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Thread: Comprehensive Course in Tourette Syndrome

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    Post Comprehensive Course in Tourette Syndrome

    Shawn Ewbank, Psy.D., Licensed Psychologist
    August 15, 2013

    NOTE: Due to the length of this comprehensive and thorough tutorial on Tourette Syndrome, I have divided the content over 6 individual posts in this thread for easier reading. For discussions on this course, please post questions and comments...Steve

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    Shawn Ewbank, Psy.D., Licensed Psychologist

    What is Tourette Syndrome?
    Tourette syndrome (TS) is a neurological condition that causes involuntary, purposeless movements and sounds called tics. Tics can occur throughout the body and in endless variety. Tics can simple, such as muscle tensing, eyeblinking, or inaudible movements of air. They can be complex, such as whole body movements or uttering words or phrases. Here is a more extensive list of possible tics. While tics are involuntary (i.e. not controlled by the individual with tics), many individuals can tell that a tic is about to happen because of a quickly building feeling of discomfort, called a premonitory urge that happens before the tic. The awareness of this premonitory urge is useful for the behavioral treatment of tics.

    While many individuals have tics at some point (about 25% of young children), individuals with TS have multiple tics, with tics being there most of the time for at least one year. About 1% of children are thought to have a diagnosis of TS. For individuals with TS or families, here are some useful things to know about what might happen with tics over time.

    In addition to tics, many individuals with Tourette syndrome have other difficulties, called co-morbid disorders. Oftentimes, the co-morbid disorders cause more difficulties than the tics themselves. The two most common co-morbid disorders are attention deficit hyperactivity disorder (ADHD) and obsessive compulsive disorder (OCD). Other frequent co-morbid disorders are anxiety, depression, behavioral problems, rage attacks and trichotillomania (hair pulling). In addition, children and adolescents with TS may have difficulties with peer relationships, social skills, being bullied, and executive functioning. Remember though, not all individuals with tics have these difficulties. Even those with a lot of difficulties can improve dramatically over time.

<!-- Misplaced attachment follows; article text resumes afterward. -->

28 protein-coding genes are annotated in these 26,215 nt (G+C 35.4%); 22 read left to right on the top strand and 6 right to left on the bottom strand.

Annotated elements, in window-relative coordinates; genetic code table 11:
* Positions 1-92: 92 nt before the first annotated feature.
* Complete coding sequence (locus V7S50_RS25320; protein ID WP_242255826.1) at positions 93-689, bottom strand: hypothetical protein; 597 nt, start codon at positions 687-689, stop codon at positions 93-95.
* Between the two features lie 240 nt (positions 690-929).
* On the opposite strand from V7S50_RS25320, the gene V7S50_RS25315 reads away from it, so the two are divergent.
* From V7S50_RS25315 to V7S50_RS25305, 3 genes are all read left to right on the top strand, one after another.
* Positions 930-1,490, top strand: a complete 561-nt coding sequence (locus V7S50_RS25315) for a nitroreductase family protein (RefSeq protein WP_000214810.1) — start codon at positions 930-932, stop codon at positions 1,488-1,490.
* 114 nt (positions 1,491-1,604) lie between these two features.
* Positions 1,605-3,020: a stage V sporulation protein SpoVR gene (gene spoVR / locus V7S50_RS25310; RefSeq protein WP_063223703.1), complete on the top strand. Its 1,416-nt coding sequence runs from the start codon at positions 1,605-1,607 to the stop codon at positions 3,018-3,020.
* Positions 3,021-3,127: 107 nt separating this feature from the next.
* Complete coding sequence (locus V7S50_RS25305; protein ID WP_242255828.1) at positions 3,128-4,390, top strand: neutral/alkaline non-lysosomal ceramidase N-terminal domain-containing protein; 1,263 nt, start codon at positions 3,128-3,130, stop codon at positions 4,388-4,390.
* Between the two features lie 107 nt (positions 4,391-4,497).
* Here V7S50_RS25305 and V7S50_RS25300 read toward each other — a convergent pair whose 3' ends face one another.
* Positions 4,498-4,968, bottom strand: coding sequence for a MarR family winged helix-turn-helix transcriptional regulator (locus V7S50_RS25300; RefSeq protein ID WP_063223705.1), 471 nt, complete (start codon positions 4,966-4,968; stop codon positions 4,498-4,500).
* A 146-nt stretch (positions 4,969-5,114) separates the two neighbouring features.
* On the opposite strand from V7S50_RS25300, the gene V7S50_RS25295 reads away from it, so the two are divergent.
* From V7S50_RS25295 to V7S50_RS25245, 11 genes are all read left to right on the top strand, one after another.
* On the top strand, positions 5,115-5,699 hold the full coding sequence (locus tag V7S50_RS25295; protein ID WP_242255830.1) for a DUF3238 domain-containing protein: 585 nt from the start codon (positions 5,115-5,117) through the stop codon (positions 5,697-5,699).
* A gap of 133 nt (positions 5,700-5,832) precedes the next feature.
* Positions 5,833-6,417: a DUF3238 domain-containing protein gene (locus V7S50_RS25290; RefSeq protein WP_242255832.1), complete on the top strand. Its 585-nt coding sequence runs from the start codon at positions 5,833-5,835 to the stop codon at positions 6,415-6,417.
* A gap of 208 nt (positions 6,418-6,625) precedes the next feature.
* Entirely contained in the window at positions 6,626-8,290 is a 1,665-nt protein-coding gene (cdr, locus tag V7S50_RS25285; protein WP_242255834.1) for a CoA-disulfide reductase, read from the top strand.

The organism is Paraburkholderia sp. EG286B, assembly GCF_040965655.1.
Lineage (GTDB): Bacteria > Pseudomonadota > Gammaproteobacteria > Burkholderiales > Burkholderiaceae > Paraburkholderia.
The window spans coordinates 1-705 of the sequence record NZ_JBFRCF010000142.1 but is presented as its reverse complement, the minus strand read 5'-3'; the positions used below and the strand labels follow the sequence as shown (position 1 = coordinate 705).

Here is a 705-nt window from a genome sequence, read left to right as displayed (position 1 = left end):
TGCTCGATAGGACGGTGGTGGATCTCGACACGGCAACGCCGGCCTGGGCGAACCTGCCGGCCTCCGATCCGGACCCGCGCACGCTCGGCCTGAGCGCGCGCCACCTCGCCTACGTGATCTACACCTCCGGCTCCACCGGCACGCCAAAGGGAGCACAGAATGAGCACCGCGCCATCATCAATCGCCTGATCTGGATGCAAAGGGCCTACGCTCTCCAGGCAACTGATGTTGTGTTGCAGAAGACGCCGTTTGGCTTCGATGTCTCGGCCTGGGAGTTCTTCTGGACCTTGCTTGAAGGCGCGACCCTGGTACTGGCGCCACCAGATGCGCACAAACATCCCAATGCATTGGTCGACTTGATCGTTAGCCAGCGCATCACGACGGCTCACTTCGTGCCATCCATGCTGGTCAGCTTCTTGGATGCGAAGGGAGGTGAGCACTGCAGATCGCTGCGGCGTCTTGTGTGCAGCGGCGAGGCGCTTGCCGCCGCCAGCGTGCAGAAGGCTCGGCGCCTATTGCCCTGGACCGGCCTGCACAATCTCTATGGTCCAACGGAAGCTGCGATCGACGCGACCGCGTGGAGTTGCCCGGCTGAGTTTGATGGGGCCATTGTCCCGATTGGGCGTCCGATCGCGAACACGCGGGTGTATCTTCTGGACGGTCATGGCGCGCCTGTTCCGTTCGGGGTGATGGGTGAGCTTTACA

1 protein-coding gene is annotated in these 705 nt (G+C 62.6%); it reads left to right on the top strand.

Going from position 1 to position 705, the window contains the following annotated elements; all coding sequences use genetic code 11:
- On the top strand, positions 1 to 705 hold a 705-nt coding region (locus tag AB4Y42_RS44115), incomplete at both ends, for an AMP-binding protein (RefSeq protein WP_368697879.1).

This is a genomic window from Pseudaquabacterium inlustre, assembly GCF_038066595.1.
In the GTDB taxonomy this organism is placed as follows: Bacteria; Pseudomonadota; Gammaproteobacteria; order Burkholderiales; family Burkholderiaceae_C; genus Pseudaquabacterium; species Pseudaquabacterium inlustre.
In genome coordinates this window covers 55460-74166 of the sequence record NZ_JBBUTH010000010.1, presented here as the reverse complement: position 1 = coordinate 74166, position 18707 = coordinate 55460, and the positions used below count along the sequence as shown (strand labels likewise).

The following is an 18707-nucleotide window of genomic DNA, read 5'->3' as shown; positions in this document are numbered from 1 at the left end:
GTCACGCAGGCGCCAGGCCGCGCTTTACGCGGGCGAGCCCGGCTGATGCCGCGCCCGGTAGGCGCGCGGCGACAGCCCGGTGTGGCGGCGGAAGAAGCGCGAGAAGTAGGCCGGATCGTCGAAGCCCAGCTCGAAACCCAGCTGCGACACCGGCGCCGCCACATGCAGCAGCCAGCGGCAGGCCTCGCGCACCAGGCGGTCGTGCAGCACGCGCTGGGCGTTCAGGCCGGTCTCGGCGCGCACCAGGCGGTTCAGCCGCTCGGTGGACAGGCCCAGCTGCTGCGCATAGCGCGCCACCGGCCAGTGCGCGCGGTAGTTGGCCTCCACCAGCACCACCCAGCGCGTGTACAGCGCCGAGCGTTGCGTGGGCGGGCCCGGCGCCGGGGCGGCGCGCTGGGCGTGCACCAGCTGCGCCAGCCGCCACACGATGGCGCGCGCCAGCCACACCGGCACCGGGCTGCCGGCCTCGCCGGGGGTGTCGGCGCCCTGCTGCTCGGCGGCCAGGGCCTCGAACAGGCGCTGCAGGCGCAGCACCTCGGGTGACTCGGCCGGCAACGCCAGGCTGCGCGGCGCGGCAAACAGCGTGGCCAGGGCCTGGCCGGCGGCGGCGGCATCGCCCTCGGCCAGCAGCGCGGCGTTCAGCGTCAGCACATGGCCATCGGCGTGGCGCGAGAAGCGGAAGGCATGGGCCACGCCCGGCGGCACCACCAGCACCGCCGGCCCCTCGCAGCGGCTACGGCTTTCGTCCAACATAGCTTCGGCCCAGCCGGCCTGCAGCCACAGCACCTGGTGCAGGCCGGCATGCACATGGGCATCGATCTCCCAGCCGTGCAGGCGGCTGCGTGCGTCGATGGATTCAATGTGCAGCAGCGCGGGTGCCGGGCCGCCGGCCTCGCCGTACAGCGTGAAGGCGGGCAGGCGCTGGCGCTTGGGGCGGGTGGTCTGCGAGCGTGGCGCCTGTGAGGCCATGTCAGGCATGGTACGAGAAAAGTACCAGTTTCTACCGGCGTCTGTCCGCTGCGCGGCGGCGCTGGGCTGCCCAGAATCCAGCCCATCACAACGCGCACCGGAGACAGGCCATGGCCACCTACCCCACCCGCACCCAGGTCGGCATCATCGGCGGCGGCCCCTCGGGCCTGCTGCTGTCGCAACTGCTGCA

My Child has Tics - What do I do?
    Minor tic episodes are a fairly common in young children occurring in about 25% of children at some point in early childhood. When this happens, it is called a transient tic disorder. Tics are usually fairly mild, such as eyeblinking, mouth movements and/or short sounds (squeaks, grunts, puffs of air, etc.). See List of Tics for other common tics. If you are a parent who is concerned about seeing tics in your child, you may consider consulting with your pediatrician. If tics are relatively mild, and have been present for less than a year, a knowledgeable pediatrician is likely to advise you to wait and see what happens because there is a good chance the tics will go away and that no further related difficulties will manifest. If tics are more numerous, complex, or have persisted for over a year, you may consider consulting with a neurologist, who can determine if a diagnosis of Tourette syndrome (TS) is appropriate. Neurologists are well suited to make this diagnosis because they are trained to recognize tics and to rule out other possible explanations for movements and sounds. If a diagnosis of TS is given, a parent can expect that tics will be present, at least some of the time for the remainder of childhood, adolescence, and possibly into adulthood (see What to Expect From Tics Over Time).


    Premonitory Urges
    It is easy to think of Tourette syndrome (TS) as nothing more than the involuntary movements and sounds (see List of Possible Tics) that are the noticeable part of a tic from the perspective of an outside observer. However, before the movement or sound occurs, many individuals experience a premonitory urge. The premonitory urge is a feeling of tension or discomfort that comes before the visible tic. If the tic is delayed, the urge tends to go up, increasing discomfort. Once the tic is performed, the urge goes away either partially or completely. Unfortunately for individuals with TS the urge, along with the discomfort, keeps coming back and the tic is performed again and again (see What it is Like to Have a Tic).